Notable Gen Z Money Trends
Generation Z stands apart from previous generations in a variety of ways. That includes their clear preferences and habits when it comes to finances and spending trends.
Generation Z is the youngest age group reasonably able to make their own purchases. They’re also known as the iGeneration because they’ve practically spent their entire lives with technology in their hands. Now Gen Z is in the limelight for developing their own spending habits compared to previous generations like millennials and Gen X. As Gen Z grows older and makes more buying decisions, brands will be paying even more attention to what drives their choices.
Trends and styles change by the decade, and the one you grew up in influences a lot of your future decisions. That creates some clear generational patterns of habits and preferences. So breaking up the population into specific groups based on age is a good way to recognize and identify trends.
Most consumers fall under these five age groups:
- The silent generation (born 1928 – 1945)
- Baby boomers (born 1946 – 1964)
- Generation X (born 1965 – 1980)
- Generation Y or millennials (born 1981 – 1996)
- Generation Z (born 1997 – 2012)
Millennials and Gen Z have some overlapping habits and attitudes. But one big difference is that Gen Zers view cryptocurrency as being safer than stocks, while millennials think crypto is the riskiest investment option. Regardless of which belief is correct, Gen Z tends to be more financially conservative overall than previous generations. They save more for retirement than their predecessors and seek financial planning advice more often than millennials (64% vs 62%, despite being 15 years younger).
This cautious mindset might stem from the fact that Gen Z grew up in the midst of major recessions and a global pandemic. No generation since the silent generation — many of whom were kids during the Great Depression — has had this type of unrest during their formative years.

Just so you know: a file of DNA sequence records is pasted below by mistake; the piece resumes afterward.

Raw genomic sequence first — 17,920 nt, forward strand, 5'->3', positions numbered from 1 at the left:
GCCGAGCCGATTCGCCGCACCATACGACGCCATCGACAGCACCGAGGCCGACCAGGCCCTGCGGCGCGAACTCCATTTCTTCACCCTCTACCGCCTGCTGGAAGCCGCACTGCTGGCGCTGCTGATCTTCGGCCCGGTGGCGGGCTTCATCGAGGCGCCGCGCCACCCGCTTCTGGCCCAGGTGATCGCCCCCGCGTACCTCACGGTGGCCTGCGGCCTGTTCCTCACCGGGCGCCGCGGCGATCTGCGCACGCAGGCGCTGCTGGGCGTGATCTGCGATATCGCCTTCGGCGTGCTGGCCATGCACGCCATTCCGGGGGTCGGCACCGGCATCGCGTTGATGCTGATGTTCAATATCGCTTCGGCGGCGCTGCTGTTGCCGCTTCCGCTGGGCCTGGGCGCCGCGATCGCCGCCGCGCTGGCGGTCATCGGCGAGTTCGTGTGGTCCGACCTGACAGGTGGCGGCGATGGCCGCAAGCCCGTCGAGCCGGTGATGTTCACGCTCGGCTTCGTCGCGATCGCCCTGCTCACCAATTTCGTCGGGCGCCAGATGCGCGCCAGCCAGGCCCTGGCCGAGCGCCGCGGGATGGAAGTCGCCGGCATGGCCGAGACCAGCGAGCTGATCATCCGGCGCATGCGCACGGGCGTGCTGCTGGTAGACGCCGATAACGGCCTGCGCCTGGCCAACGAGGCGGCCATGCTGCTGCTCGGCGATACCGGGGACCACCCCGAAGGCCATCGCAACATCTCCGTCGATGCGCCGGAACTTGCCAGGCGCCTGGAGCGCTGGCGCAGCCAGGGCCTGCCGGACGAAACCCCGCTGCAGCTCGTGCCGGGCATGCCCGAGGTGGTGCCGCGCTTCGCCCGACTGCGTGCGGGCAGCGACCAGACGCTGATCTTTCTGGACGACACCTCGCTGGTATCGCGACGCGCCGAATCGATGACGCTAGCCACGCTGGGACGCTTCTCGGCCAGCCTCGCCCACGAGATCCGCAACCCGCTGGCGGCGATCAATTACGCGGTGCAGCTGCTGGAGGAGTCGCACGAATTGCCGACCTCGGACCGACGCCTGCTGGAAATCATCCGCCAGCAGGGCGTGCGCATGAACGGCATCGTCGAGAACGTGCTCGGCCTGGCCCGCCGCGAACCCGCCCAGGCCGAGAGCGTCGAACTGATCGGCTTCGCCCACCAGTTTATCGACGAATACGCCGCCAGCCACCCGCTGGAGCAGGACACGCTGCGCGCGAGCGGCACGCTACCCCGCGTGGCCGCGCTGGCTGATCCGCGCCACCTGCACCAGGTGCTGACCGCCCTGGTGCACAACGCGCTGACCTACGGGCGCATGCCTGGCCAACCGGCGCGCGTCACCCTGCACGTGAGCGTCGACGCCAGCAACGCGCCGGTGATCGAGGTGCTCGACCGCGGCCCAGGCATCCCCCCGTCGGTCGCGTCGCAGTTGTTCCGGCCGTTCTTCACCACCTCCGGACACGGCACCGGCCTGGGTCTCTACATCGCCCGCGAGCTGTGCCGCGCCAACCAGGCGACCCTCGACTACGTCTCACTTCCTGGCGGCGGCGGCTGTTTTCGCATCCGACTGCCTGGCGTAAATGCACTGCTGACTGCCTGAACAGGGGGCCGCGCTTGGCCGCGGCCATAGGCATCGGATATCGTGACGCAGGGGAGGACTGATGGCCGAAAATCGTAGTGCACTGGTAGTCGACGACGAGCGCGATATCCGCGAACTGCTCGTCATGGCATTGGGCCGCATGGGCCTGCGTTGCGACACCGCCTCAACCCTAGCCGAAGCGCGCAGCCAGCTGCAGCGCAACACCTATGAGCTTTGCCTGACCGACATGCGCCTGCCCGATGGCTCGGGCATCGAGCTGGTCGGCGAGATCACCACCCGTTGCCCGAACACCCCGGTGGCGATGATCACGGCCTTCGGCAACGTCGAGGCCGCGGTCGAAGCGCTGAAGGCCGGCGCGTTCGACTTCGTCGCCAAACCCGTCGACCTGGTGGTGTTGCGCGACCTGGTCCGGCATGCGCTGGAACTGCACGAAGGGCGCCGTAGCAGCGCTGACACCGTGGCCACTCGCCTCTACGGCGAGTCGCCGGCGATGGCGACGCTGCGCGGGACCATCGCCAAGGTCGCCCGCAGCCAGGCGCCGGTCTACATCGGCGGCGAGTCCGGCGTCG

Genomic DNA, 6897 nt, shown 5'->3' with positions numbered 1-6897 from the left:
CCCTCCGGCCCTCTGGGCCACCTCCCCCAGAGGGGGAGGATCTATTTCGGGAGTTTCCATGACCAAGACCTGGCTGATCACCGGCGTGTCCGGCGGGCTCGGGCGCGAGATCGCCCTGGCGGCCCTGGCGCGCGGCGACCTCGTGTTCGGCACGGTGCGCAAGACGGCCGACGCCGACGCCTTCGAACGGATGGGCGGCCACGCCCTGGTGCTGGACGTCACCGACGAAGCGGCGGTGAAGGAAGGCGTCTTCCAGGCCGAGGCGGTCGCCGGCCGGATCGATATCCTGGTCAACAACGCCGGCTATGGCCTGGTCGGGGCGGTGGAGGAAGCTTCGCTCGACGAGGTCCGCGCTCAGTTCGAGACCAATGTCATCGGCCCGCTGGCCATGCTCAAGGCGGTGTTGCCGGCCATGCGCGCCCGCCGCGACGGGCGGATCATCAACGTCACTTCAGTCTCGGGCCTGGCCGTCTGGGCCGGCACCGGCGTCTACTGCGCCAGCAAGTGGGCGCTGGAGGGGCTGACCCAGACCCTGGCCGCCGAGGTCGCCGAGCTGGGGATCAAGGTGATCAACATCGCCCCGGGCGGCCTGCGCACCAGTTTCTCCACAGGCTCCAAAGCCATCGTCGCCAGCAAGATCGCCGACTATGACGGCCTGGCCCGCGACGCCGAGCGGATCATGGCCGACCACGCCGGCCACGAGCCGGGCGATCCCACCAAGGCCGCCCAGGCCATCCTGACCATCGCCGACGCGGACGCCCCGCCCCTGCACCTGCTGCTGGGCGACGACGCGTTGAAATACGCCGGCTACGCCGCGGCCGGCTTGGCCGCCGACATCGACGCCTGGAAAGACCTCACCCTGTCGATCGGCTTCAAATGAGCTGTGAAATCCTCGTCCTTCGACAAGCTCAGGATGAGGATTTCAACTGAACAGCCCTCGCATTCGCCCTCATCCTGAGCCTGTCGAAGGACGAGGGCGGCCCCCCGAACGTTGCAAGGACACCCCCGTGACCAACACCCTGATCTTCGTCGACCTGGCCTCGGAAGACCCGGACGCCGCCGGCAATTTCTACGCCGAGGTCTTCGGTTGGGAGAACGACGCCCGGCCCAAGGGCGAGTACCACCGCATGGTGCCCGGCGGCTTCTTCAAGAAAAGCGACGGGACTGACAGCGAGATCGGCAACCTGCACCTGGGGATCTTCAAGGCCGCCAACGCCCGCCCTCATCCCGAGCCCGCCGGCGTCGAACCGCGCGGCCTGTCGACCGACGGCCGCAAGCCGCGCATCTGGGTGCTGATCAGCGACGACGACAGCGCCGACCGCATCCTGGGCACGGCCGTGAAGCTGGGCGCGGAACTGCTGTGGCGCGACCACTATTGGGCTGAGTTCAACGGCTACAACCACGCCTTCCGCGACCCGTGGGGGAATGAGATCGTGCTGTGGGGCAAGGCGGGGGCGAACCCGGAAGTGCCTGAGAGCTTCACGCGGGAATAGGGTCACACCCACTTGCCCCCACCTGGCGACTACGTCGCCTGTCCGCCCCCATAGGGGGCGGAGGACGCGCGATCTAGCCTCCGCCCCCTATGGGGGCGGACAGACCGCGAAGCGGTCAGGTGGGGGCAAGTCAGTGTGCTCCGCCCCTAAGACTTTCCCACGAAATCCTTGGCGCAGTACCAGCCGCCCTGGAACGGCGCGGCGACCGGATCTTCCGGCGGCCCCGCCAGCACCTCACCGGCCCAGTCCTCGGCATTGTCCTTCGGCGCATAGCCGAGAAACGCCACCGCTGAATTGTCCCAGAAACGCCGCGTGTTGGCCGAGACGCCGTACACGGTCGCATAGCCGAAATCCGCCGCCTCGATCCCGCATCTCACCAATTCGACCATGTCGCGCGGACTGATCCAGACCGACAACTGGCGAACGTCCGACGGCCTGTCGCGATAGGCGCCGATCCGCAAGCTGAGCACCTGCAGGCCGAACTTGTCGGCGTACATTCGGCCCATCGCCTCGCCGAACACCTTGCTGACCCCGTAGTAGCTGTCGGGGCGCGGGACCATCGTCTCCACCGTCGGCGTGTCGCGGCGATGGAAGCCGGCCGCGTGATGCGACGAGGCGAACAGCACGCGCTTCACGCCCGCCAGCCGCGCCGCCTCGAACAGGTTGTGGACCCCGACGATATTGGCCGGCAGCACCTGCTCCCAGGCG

Credit Card Use
Everybody has things they look for in a financial product, but Gen Z prefers cash back credit cards. Especially if they come with no annual fee, which is a perk often reserved for better credit scores. While Gen Z consumers usually aren’t there yet, building credit is their number one reason for getting a credit card. Otherwise they’ll happily go with debit.
Less Time to Establish Credit
When you become old enough to get a credit card — which is between 18 and 21 years old — you usually have zero credit history. Since Gen Z falls into this age range, their credit scores usually aren’t very strong. Like many people starting out, they may have to go with a secured card or student card for a few years.
Building credit from scratch takes a few important habits — making small purchases and then paying them off immediately is one of the best strategies. The goal is to use the credit card, but not enough to max it out. Having a credit utilization ratio of 30% or less is optimal. Then paying it off each month before the due date quickly establishes good payment history. And that’s one of the most important factors of a good credit score.
Reliance on Non-Traditional Banking
Baby boomers overwhelmingly prefer dealing with traditional brick-and-mortar financial institutions. Likewise, nearly half of Gen X wants a bank or credit union with physical branches — even if they never use them. But Gen Z is the opposite. As digital natives, almost 60% prefer opening an account online or through a mobile app. Millennials are similarly attracted to digital banking, and 85% would use a non-traditional bank. These attitudes probably begin with how we all had our first banking experiences in childhood. And millennials were the first generation to grow up with plenty of access to computers and other technology.
Of course, embracing the digital world extends to new financial technology. So over half of Gen Z banking consumers have invested in cryptocurrencies, whether directly or through a crypto-based fund. But their focus on digital doesn’t prevent this generation from connecting with people — in fact, social issues are extremely important to them. 58% say they would ditch their financial institution for one that’s more supportive of diversity, equity and inclusion (DEI) issues. And 56% would make the leap for one that’s more devoted to environmental, social and governance (ESG) concerns.